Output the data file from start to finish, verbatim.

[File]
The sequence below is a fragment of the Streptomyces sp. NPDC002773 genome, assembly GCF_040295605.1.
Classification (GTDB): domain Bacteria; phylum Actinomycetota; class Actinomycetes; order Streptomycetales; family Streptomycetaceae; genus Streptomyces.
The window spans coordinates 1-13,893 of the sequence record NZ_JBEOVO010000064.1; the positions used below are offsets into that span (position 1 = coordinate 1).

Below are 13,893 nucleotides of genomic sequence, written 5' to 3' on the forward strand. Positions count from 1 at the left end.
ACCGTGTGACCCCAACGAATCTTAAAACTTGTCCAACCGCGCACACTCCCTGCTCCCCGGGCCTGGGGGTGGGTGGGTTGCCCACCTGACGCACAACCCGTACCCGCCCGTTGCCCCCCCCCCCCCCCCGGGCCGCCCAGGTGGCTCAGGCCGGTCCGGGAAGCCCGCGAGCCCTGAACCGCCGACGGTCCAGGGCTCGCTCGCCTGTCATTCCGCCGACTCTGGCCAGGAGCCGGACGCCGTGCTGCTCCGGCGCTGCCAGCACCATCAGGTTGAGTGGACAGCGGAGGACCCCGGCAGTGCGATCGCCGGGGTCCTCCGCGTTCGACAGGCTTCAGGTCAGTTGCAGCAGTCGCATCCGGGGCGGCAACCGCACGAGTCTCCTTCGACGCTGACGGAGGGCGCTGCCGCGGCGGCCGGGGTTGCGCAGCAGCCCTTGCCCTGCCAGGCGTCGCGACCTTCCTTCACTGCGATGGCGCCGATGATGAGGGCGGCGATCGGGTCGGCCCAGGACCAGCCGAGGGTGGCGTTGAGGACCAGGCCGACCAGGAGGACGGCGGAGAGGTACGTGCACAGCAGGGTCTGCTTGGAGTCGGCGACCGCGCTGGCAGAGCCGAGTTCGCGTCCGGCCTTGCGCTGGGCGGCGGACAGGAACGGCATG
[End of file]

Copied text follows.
The sequence below is a fragment of the Streptomyces sp. NPDC002773 genome, assembly GCF_040295605.1.
Classification (GTDB): domain Bacteria; phylum Actinomycetota; class Actinomycetes; order Streptomycetales; family Streptomycetaceae; genus Streptomyces.
The window spans coordinates 1-13,893 of the sequence record NZ_JBEOVO010000064.1; the positions used below are offsets into that span (position 1 = coordinate 1).

Below are 13,893 nucleotides of genomic sequence, written 5' to 3' on the forward strand. Positions count from 1 at the left end.
ACCGTGTGACCCCAACGAATCTTAAAACTTGTCCAACCGCGCACACTCCCTGCTCCCCGGGCCTGGGGGTGGGTGGGTTGCCCACCTGACGCACAACCCGTACCCGCCCGTTGCCCCCCCCCCCCCCCCGGGCCGCCCAGGTGGCTCAGGCCGGTCCGGGAAGCCCGCGAGCCCTGAACCGCCGACGGTCCAGGGCTCGCTCGCCTGTCATTCCGCCGACTCTGGCCAGGAGCCGGACGCCGTGCTGCTCCGGCGCTGCCAGCACCATCAGGTTGAGTGGACAGCGGAGGACCCCGGCAGTGCGATCGCCGGGGTCCTCCGCGTTCGACAGGCTTCAGGTCAGTTGCAGCAGTCGCATCCGGGGCGGCAACCGCACGAGTCTCCTTCGACGCTGACGGAGGGCGCTGCCGCGGCGGCCGGGGTTGCGCAGCAGCCCTTGCCCTGCCAGGCGTCGCGACCTTCCTTCACTGCGATGGCGCCGATGATGAGGGCGGCGATCGGGTCGGCCCAGGACCAGCCGAGGGTGGCGTTGAGGACCAGGCCGACCAGGAGGACGGCGGAGAGGTACGTGCACAGCAGGGTCTGCTTGGAGTCGGCGACCGCGCTGGCAGAGCCGAGTTCGCGTCCGGCCTTGCGCTGGGCGGCGGACAGGAACGGCATG